In my troubled search for a reviewer of this novel I first found Mark Lawson’s Guardian review. Lawson points out that despite the number of parallels to Trump’s story there are a number of notable digressions. For instance, Spravchik, the Cholm leader who represents Putin, is also a host of a reality TV show when Fracussus meets him, thereby conflating the characters of Trump and Putin. I didn’t find this so troubling, since Jacobson’s licence only exaggerates Trump’s supposed adulation of Putin because Fracassus later gets his own reality TV shows, suggesting that Spravchik has been a role model. Other digressions, however, are more difficult to square. Sojjourner, the Hilary Clinton character, is first introduced as a potential love interest for Fracassus, albeit, we later find, in the employ of his father. Fracassus is also from the city’s ruling glass – his family are near royalty – which doesn’t sit well with the idea that Trump came from outside the established ruling elite. Urs-Ludas, the name of the city that Fracassus’s family rules, translates as
the city game, perhaps as a reference to the power the family derives through development, but they are political elites, nevertheless.
There are other differences in the characterisations, Lawson notes. He identifies Philander with Boris Johnson and Caleb Hopsack with Nigel Farage, only to be critical of the representational differentiations. I think, however, on the whole, most readers will focus on the representation of Trump, himself. If some of the story isn’t an immediate corollary of actual events and people, the broad brush strokes seem familiar, nevertheless. I think a test of a book like this would be if a reader could read it and enjoy it without any knowledge of Trump or his campaign. I think It would be hard to find that reader, but I think the satire would work.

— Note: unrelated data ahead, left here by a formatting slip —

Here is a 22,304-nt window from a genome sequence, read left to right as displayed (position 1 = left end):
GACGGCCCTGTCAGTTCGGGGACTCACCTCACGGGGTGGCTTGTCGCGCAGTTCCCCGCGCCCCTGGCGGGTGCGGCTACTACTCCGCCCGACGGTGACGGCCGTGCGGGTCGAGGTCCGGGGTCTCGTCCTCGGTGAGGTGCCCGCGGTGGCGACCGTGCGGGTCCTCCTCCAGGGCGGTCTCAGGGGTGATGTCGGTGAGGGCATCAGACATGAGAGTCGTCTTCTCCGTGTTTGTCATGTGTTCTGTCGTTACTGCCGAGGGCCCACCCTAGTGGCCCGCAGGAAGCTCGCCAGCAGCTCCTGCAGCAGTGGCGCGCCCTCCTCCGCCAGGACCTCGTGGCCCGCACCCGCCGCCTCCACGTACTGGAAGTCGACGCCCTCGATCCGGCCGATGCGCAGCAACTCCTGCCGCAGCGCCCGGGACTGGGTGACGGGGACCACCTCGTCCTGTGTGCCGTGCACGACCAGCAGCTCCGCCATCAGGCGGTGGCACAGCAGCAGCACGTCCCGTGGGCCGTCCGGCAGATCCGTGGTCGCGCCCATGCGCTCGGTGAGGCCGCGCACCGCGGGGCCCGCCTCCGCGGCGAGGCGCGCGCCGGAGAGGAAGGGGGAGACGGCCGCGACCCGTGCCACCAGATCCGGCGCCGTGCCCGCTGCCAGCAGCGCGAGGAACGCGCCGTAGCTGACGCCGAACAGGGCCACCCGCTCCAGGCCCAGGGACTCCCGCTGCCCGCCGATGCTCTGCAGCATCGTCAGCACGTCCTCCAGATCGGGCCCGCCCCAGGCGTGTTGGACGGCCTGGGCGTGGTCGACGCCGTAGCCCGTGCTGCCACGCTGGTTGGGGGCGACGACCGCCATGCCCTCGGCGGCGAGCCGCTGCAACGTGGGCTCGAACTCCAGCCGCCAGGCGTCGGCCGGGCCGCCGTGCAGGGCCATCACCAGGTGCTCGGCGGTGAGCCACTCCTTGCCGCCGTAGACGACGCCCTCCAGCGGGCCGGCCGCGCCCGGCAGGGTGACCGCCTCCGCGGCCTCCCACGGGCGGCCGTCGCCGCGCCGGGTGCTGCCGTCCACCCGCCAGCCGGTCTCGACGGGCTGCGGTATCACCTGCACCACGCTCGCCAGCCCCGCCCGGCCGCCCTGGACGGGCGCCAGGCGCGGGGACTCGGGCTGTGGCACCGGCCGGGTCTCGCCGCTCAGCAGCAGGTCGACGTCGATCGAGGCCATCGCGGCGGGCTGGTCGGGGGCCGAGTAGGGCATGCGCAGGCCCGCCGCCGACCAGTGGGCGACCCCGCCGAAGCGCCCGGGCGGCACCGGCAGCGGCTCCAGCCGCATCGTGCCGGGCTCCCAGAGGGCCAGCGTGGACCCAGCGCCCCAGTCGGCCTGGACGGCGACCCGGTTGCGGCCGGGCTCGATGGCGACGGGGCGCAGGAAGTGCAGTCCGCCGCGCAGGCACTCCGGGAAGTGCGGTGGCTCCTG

Of course, this raises another issue that is inescapable. This book is really aimed at a particular audience. I can’t imagine a true Trump supporter being pleased by this book, nor can I imagine that it would persuade a supporter to change their mind about him. Evidence so far seems to suggest that Trump voters still support him and find factors other than Trump’s character or experience to be the reason for the shaky start to his presidency. On the other hand, there is a certain level of schadenfreude, I think, for any perceived failure Trump is forced to endure, for those who despise Trump. This book is for them. I personally don’t like Trump and I found myself underlining witty remarks and satirical barbs. Portraying Fracassus/Trump as a baby on the cover is the whole point of this book. As Fracussus grows he is uninterested in learning, cannot express himself, does not read, has no respect for others, and is enamoured of historical figures like Nero and Mussolini. For most of the book he is still growing, still becoming the man he will be, shaped by cynicism and privilege. For most, Trump is known as the business man who became a reality TV star and then a president, but it seems Jacobson finds it difficult to imagine him as anything other than a spoiled, uncaring child.
This book is well-written and funny, depending on your point of view. Trump-naysayers will potentially like it, but it is admittedly not offering anything new. Jacobson is preaching to the converted (he literally parodies the book of Revelation at the beginning). In short, Jacobson has taken some well-practised blows at his literary effigy on behalf of a class of people who don’t know what else to do. I enjoyed it. Others may not.
How Fracassus beguiled an audience of bankers, fund-managers and developers three or four times his age, is the stuff of Plasentza business-community legend. How he told them that he owned more properties than he actually did. How he omitted all mention of his father and presented himself as a phenomenon of self-generation. How he told them, above their gasps of admiration, that he aimed high. How he told them that he thought big. How he made the shape of something big with his hands. How he divided life into those who push and those who allow themselves to be pushed, and how he was a pusher. How he told them that the first law of business was to know what you wanted, and how he told them that the second law of business was to make sure that you got it. How he told them that enriching oneself was godly but enriching oneself at the expense of others was very heaven. How he told them that he paid no taxes, for to pay tax only showed one ran one's business inefficiently. And therefore how he told them that he never would pay tax so long as there was a bone in his body...